Senate tax-writing committee advances clean energy tax bill that puts the kibosh on fossil fuel tax breaks

May 26, 2021

The Senate Finance Committee on Wednesday approved legislation along party lines that repeals several fossil fuel tax breaks while providing tax incentives for clean technologies in the electric, transportation and energy sectors.

The bill passed out of committee by a 14-14 vote, i.e., a tie. It takes some explanation as to why the legislation was approved when an equal number of Committee Members opposed and supported the bill.

The Senate is evenly divided between the political parties, so the committees are also evenly divided, with Republicans and Democrats occupying the same number of committee seats. Under Senate rules, a bill that receives a tie vote on passage is successfully approved by the committee (after clearing a few procedural hurdles).  

Amendments, on the other hand, abide by a different rule.  A tie vote means that an amendment fails to be added to legislation because it wasn’t supported by a majority of Committee Members.  

During today’s meeting, more than a dozen amendments were offered as Committee Republicans tried and failed to strike from the bill the language repealing tax breaks for fossil fuels. 

The termination of certain fossil fuel tax provisions in the bill include:

  • The amortization of geophysical and geological costs;
  • The deduction for tertiary injectants;
  • Percentage depletion of oil and gas wells, coal, lignite, and oil shale;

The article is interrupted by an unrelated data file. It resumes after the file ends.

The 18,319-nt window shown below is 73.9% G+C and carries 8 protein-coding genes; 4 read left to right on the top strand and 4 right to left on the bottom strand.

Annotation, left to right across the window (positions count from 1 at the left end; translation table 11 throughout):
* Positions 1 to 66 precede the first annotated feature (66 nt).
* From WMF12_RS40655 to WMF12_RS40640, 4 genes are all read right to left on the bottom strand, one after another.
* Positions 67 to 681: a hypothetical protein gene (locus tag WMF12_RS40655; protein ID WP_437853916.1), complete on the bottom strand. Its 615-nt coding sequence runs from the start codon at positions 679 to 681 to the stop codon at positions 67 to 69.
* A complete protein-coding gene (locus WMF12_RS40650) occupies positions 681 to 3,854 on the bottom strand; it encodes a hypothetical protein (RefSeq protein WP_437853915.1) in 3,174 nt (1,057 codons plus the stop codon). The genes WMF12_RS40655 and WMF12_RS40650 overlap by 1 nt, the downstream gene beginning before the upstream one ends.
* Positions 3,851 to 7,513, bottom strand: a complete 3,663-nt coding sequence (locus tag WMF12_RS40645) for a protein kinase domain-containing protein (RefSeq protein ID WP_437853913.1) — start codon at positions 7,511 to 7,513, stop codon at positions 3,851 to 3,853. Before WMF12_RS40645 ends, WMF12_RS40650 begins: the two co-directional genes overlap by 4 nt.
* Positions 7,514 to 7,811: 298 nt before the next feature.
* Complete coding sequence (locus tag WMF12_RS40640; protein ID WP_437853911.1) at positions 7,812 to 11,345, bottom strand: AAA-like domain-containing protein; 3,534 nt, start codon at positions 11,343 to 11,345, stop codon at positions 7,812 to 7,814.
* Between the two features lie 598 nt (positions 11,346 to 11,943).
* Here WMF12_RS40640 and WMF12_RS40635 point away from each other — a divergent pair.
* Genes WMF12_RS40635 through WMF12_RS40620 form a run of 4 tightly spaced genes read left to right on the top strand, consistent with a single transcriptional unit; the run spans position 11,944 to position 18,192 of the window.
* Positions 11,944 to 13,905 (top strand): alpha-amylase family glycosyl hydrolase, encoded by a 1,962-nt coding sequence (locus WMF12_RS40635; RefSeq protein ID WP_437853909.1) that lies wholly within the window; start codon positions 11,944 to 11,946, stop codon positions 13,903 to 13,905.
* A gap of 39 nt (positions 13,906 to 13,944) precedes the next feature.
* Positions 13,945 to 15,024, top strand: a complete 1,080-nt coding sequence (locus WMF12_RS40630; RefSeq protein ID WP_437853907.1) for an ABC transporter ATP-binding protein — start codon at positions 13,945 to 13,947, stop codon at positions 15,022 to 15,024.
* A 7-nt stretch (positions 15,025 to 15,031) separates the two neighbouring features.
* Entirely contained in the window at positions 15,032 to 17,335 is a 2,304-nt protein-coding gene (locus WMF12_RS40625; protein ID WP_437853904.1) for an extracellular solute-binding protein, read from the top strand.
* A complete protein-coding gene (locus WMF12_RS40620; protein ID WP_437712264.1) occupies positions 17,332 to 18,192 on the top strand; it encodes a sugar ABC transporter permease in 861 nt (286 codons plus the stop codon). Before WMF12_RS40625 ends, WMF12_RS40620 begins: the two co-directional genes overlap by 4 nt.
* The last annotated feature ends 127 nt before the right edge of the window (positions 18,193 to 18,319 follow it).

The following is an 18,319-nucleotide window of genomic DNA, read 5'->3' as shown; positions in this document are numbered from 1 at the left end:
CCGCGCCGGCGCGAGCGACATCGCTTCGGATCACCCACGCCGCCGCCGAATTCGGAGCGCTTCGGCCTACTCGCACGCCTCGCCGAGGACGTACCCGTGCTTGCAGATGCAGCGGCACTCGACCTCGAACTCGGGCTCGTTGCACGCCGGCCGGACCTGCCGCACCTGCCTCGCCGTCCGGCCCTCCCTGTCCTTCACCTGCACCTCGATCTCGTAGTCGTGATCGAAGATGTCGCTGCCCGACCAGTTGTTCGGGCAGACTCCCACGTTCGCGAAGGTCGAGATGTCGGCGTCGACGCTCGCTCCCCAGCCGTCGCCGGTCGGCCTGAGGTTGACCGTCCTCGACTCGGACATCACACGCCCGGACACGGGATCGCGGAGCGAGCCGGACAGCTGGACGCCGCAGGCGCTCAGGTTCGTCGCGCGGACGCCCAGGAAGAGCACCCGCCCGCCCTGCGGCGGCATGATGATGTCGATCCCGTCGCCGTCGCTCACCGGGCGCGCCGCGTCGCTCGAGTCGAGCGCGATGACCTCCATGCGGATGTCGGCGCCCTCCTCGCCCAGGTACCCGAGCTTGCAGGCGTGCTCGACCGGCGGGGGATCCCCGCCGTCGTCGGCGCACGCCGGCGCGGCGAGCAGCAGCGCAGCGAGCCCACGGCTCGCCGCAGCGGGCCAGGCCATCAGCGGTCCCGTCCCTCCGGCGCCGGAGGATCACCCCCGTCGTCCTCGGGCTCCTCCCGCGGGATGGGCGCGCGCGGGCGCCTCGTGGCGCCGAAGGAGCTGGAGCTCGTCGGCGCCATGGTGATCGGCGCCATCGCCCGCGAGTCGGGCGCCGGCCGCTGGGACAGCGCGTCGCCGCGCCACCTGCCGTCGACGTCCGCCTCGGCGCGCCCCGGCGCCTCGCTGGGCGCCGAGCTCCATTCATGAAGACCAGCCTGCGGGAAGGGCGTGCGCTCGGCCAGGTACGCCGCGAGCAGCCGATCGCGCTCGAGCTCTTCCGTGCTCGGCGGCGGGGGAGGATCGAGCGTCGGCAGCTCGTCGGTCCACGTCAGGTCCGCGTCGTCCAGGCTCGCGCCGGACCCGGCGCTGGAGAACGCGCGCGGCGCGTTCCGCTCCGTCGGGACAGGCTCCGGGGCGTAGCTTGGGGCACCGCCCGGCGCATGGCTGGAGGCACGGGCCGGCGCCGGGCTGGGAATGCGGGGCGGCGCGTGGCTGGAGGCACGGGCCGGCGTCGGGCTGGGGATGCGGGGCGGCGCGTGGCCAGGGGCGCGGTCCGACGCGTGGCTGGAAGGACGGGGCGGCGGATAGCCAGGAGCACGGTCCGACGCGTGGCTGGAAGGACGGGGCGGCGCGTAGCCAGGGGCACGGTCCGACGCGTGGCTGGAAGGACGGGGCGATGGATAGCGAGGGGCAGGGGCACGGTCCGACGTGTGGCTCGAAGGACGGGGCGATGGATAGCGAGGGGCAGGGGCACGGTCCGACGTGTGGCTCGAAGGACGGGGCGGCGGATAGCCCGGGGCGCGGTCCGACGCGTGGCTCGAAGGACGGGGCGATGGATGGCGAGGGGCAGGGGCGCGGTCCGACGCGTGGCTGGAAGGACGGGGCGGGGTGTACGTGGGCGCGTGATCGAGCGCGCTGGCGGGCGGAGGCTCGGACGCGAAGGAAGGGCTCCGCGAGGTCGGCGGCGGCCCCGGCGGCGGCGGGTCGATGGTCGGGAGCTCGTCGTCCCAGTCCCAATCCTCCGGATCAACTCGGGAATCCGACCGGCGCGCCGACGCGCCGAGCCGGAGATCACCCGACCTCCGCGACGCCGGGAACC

• The enhanced oil recovery credit;
  • Credit for producing oil and gas from marginal well;
  • The passive loss rules for working interests in oil and gas property;
  • The corporate tax exemption for publicly traded partnerships with qualifying income and gains from activities relating to fossil fuels.

Still, three GOP amendments exceeded the voting threshold by being unanimously supported and were added to the bill. They were:

  • An amendment sponsored by Sen. John Cornyn (R-Texas) that excludes Chinese-produced electric vehicles from the EV Credit.
  • An amendment sponsored by Sen. John Crapo (R-Utah) that requires the IRS to consult other agencies when making regulations that fall within those agency’s jurisdiction.
  • An amendment sponsored by Sen. Bill Cassidy (R-La.) that would prohibit forced labor or child labor from being used to create clean energy technology.

Committee Chairman Ron Wyden (D-Ore.) was the primary author of the bill, which is titled the “Clean Energy for America Act.” And while the legislation was successfully passed by his committee, it is not expected to be the subject of a Senate floor vote.  Instead, the bill is expected to be the foundation for an infrastructure bill that President Joe Biden hopes Congress will eventually pass.

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